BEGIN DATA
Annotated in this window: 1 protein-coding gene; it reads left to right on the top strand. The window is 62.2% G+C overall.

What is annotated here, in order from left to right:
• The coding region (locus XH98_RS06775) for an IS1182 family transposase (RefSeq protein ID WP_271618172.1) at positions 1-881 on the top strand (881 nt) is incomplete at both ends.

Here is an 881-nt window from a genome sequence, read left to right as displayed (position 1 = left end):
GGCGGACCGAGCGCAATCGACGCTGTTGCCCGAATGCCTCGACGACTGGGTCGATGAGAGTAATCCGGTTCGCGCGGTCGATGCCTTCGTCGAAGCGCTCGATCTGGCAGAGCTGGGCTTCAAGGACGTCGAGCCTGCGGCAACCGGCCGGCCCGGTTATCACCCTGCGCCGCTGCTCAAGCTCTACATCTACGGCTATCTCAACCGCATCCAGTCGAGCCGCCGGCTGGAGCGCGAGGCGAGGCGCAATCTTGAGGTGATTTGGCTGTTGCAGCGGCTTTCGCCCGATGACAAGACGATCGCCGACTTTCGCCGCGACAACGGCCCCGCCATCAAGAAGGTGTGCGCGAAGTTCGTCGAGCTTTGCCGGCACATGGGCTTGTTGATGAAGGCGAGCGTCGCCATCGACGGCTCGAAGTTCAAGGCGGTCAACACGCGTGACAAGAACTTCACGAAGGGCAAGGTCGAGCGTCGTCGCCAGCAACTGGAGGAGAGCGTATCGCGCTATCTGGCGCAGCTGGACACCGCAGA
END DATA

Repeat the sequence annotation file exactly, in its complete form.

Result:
Annotated in this window: 1 protein-coding gene; it reads left to right on the top strand. The window is 62.2% G+C overall.

What is annotated here, in order from left to right:
• The coding region (locus XH98_RS06775) for an IS1182 family transposase (RefSeq protein ID WP_271618172.1) at positions 1-881 on the top strand (881 nt) is incomplete at both ends.

Here is an 881-nt window from a genome sequence, read left to right as displayed (position 1 = left end):
GGCGGACCGAGCGCAATCGACGCTGTTGCCCGAATGCCTCGACGACTGGGTCGATGAGAGTAATCCGGTTCGCGCGGTCGATGCCTTCGTCGAAGCGCTCGATCTGGCAGAGCTGGGCTTCAAGGACGTCGAGCCTGCGGCAACCGGCCGGCCCGGTTATCACCCTGCGCCGCTGCTCAAGCTCTACATCTACGGCTATCTCAACCGCATCCAGTCGAGCCGCCGGCTGGAGCGCGAGGCGAGGCGCAATCTTGAGGTGATTTGGCTGTTGCAGCGGCTTTCGCCCGATGACAAGACGATCGCCGACTTTCGCCGCGACAACGGCCCCGCCATCAAGAAGGTGTGCGCGAAGTTCGTCGAGCTTTGCCGGCACATGGGCTTGTTGATGAAGGCGAGCGTCGCCATCGACGGCTCGAAGTTCAAGGCGGTCAACACGCGTGACAAGAACTTCACGAAGGGCAAGGTCGAGCGTCGTCGCCAGCAACTGGAGGAGAGCGTATCGCGCTATCTGGCGCAGCTGGACACCGCAGA